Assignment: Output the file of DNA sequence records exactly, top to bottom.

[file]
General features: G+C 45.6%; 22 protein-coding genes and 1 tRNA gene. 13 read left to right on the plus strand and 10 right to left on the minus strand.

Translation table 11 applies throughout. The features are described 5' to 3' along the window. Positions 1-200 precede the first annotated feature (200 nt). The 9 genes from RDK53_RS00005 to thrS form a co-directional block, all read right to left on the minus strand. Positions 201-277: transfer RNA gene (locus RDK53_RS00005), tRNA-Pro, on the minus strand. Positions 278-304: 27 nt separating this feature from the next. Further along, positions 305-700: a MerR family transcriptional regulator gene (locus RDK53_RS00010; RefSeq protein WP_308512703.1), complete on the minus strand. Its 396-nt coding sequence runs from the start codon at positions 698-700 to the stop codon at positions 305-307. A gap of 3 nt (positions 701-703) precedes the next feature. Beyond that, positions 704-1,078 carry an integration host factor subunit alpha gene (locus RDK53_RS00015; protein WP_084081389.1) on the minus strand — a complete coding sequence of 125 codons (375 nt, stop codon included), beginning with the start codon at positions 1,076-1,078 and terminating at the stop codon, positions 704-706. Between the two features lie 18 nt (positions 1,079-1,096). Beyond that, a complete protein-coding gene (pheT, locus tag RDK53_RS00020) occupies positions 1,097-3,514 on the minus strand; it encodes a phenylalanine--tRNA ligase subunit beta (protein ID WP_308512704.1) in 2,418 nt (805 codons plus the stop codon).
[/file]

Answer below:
General features: G+C 45.6%; 22 protein-coding genes and 1 tRNA gene. 13 read left to right on the plus strand and 10 right to left on the minus strand.

Translation table 11 applies throughout. The features are described 5' to 3' along the window. Positions 1-200 precede the first annotated feature (200 nt). The 9 genes from RDK53_RS00005 to thrS form a co-directional block, all read right to left on the minus strand. Positions 201-277: transfer RNA gene (locus RDK53_RS00005), tRNA-Pro, on the minus strand. Positions 278-304: 27 nt separating this feature from the next. Further along, positions 305-700: a MerR family transcriptional regulator gene (locus RDK53_RS00010; RefSeq protein WP_308512703.1), complete on the minus strand. Its 396-nt coding sequence runs from the start codon at positions 698-700 to the stop codon at positions 305-307. A gap of 3 nt (positions 701-703) precedes the next feature. Beyond that, positions 704-1,078 carry an integration host factor subunit alpha gene (locus RDK53_RS00015; protein WP_084081389.1) on the minus strand — a complete coding sequence of 125 codons (375 nt, stop codon included), beginning with the start codon at positions 1,076-1,078 and terminating at the stop codon, positions 704-706. Between the two features lie 18 nt (positions 1,079-1,096). Beyond that, a complete protein-coding gene (pheT, locus tag RDK53_RS00020) occupies positions 1,097-3,514 on the minus strand; it encodes a phenylalanine--tRNA ligase subunit beta (protein ID WP_308512704.1) in 2,418 nt (805 codons plus the stop codon).